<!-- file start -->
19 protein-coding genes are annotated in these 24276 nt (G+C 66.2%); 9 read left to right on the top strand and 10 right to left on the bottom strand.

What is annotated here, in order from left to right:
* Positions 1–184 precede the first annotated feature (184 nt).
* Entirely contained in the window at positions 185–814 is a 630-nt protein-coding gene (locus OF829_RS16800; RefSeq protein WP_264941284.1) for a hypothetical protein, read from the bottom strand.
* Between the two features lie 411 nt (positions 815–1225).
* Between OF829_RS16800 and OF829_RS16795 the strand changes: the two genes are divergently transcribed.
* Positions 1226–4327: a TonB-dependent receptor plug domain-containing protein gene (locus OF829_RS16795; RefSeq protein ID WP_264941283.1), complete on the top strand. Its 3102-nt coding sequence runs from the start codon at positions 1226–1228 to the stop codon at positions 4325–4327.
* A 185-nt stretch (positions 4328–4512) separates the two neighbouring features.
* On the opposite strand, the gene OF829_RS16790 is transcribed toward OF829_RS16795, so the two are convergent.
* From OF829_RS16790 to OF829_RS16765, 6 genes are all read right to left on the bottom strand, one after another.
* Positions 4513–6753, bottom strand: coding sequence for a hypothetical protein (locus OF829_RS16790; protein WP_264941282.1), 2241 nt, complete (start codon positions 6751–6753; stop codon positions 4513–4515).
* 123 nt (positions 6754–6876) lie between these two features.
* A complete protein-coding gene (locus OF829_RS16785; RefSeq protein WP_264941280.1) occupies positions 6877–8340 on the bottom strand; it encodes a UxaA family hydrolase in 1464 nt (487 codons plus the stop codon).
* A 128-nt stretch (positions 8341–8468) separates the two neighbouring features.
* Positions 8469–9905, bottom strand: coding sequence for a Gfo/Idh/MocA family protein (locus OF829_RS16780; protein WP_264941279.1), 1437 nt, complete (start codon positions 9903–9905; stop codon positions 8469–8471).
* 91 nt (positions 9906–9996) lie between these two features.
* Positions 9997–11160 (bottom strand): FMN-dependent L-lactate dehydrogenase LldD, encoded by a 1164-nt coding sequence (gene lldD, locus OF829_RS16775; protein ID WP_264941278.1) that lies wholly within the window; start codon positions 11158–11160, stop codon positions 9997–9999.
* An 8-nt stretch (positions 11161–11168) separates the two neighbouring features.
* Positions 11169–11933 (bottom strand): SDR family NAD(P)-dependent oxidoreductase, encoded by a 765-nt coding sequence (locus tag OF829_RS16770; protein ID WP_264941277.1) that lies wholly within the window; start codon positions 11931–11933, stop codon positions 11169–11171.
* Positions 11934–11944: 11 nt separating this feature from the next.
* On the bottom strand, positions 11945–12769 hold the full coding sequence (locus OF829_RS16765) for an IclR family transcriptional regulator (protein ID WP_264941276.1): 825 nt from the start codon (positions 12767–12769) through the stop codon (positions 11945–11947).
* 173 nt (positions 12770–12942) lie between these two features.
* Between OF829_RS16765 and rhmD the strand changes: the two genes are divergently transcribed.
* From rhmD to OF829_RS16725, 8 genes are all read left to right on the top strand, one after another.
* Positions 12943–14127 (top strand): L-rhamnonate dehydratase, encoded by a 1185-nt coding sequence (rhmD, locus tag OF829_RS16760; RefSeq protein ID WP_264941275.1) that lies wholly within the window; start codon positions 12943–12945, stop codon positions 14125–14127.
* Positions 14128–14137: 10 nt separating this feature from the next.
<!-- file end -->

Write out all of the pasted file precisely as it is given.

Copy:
19 protein-coding genes are annotated in these 24276 nt (G+C 66.2%); 9 read left to right on the top strand and 10 right to left on the bottom strand.

What is annotated here, in order from left to right:
* Positions 1–184 precede the first annotated feature (184 nt).
* Entirely contained in the window at positions 185–814 is a 630-nt protein-coding gene (locus OF829_RS16800; RefSeq protein WP_264941284.1) for a hypothetical protein, read from the bottom strand.
* Between the two features lie 411 nt (positions 815–1225).
* Between OF829_RS16800 and OF829_RS16795 the strand changes: the two genes are divergently transcribed.
* Positions 1226–4327: a TonB-dependent receptor plug domain-containing protein gene (locus OF829_RS16795; RefSeq protein ID WP_264941283.1), complete on the top strand. Its 3102-nt coding sequence runs from the start codon at positions 1226–1228 to the stop codon at positions 4325–4327.
* A 185-nt stretch (positions 4328–4512) separates the two neighbouring features.
* On the opposite strand, the gene OF829_RS16790 is transcribed toward OF829_RS16795, so the two are convergent.
* From OF829_RS16790 to OF829_RS16765, 6 genes are all read right to left on the bottom strand, one after another.
* Positions 4513–6753, bottom strand: coding sequence for a hypothetical protein (locus OF829_RS16790; protein WP_264941282.1), 2241 nt, complete (start codon positions 6751–6753; stop codon positions 4513–4515).
* 123 nt (positions 6754–6876) lie between these two features.
* A complete protein-coding gene (locus OF829_RS16785; RefSeq protein WP_264941280.1) occupies positions 6877–8340 on the bottom strand; it encodes a UxaA family hydrolase in 1464 nt (487 codons plus the stop codon).
* A 128-nt stretch (positions 8341–8468) separates the two neighbouring features.
* Positions 8469–9905, bottom strand: coding sequence for a Gfo/Idh/MocA family protein (locus OF829_RS16780; protein WP_264941279.1), 1437 nt, complete (start codon positions 9903–9905; stop codon positions 8469–8471).
* 91 nt (positions 9906–9996) lie between these two features.
* Positions 9997–11160 (bottom strand): FMN-dependent L-lactate dehydrogenase LldD, encoded by a 1164-nt coding sequence (gene lldD, locus OF829_RS16775; protein ID WP_264941278.1) that lies wholly within the window; start codon positions 11158–11160, stop codon positions 9997–9999.
* An 8-nt stretch (positions 11161–11168) separates the two neighbouring features.
* Positions 11169–11933 (bottom strand): SDR family NAD(P)-dependent oxidoreductase, encoded by a 765-nt coding sequence (locus tag OF829_RS16770; protein ID WP_264941277.1) that lies wholly within the window; start codon positions 11931–11933, stop codon positions 11169–11171.
* Positions 11934–11944: 11 nt separating this feature from the next.
* On the bottom strand, positions 11945–12769 hold the full coding sequence (locus OF829_RS16765) for an IclR family transcriptional regulator (protein ID WP_264941276.1): 825 nt from the start codon (positions 12767–12769) through the stop codon (positions 11945–11947).
* 173 nt (positions 12770–12942) lie between these two features.
* Between OF829_RS16765 and rhmD the strand changes: the two genes are divergently transcribed.
* From rhmD to OF829_RS16725, 8 genes are all read left to right on the top strand, one after another.
* Positions 12943–14127 (top strand): L-rhamnonate dehydratase, encoded by a 1185-nt coding sequence (rhmD, locus tag OF829_RS16760; RefSeq protein ID WP_264941275.1) that lies wholly within the window; start codon positions 12943–12945, stop codon positions 14125–14127.
* Positions 14128–14137: 10 nt separating this feature from the next.